The nikkah nama is a written document that two Muslim partners entering into a civil union must put their signature on in order to legalise their marriage. Under the Muslim Family Laws Ordinance 1961, it is the legal evidence of said union and lays out the rights and obligations agreed upon the by the bride and groom.
Multiple women do not exactly know what they are signing in the name of marriage. Often they end up with no rights even when they have many according to the nikkah nama.
There are special clauses that make sure the rights of women are secure.
Clause 17 asks the parties to list down any special conditions they may have, as long as they don’t go against Shariah law and the law of the land, from monthly maintenance, whether the woman will continue working after marriage or even a breakdown of household chores.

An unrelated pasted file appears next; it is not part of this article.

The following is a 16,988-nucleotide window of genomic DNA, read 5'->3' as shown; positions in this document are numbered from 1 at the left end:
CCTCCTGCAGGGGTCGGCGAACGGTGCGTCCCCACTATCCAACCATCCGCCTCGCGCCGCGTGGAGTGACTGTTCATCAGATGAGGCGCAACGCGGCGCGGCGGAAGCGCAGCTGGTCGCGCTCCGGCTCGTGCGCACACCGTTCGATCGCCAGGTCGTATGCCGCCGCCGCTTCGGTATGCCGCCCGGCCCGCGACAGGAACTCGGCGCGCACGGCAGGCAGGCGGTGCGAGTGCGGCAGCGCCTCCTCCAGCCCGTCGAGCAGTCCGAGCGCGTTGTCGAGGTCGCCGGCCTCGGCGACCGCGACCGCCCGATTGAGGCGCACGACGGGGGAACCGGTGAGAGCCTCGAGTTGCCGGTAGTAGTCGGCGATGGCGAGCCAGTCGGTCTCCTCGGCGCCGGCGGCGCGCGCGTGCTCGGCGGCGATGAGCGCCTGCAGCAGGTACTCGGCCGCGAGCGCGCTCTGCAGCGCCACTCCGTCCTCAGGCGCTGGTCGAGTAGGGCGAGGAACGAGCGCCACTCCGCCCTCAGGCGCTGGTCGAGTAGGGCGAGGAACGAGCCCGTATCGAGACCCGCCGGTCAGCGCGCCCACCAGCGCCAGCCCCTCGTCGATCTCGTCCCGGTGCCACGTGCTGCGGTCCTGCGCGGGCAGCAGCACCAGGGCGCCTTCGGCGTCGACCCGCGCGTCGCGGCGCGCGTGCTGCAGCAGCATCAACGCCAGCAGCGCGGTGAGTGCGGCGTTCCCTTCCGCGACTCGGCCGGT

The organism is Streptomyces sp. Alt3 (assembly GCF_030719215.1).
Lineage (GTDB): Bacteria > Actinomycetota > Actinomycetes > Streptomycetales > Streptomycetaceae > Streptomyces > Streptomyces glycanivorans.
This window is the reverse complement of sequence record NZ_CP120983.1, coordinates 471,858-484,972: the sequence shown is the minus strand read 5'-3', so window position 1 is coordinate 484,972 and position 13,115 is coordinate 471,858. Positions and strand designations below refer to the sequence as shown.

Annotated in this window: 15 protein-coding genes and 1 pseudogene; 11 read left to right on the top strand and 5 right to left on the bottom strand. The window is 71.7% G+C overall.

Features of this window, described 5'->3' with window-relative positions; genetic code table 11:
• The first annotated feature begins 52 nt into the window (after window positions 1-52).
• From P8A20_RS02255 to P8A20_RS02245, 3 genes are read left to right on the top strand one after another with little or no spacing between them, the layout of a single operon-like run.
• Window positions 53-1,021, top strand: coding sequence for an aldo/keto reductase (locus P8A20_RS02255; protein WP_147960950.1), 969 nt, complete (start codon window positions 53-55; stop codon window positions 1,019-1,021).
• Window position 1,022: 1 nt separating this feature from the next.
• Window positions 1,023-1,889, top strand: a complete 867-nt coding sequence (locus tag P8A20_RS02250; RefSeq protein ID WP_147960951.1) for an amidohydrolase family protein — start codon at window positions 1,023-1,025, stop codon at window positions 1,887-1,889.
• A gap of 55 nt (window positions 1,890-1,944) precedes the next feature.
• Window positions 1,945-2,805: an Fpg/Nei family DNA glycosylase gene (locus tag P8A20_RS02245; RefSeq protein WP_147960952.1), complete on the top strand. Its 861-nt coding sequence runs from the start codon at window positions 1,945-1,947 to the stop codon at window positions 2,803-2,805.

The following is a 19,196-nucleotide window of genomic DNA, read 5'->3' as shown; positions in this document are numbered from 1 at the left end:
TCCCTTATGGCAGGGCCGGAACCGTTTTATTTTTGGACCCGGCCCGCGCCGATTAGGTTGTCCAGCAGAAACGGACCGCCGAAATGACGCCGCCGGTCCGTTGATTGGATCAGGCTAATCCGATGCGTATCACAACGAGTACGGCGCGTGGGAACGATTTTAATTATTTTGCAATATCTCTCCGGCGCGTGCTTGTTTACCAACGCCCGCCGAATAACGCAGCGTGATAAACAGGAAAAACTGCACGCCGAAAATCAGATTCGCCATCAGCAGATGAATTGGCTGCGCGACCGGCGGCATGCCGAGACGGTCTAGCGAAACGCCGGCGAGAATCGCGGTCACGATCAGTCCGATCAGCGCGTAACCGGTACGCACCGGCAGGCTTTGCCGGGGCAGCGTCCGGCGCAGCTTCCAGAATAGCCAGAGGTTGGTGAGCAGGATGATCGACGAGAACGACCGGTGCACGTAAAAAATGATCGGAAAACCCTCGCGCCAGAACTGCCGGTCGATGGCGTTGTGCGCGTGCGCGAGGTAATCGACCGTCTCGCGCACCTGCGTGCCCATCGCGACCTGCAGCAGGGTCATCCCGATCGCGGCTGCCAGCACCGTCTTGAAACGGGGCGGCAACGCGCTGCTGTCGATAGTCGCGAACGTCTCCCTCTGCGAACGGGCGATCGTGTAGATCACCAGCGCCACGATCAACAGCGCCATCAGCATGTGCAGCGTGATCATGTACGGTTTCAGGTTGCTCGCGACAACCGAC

Clauses 18-19 accommodate right to divorce, the first of which asks whether the husband would like to delegate the right to divorce to his wife and the latter asks if the husband’s right to divorce has been curtailed in any way.
Clause 20-21 include restriction on the man’s right to contract further marriages while still married to his first wife.
Women should be knowing what they are abiding by. Be aware girls!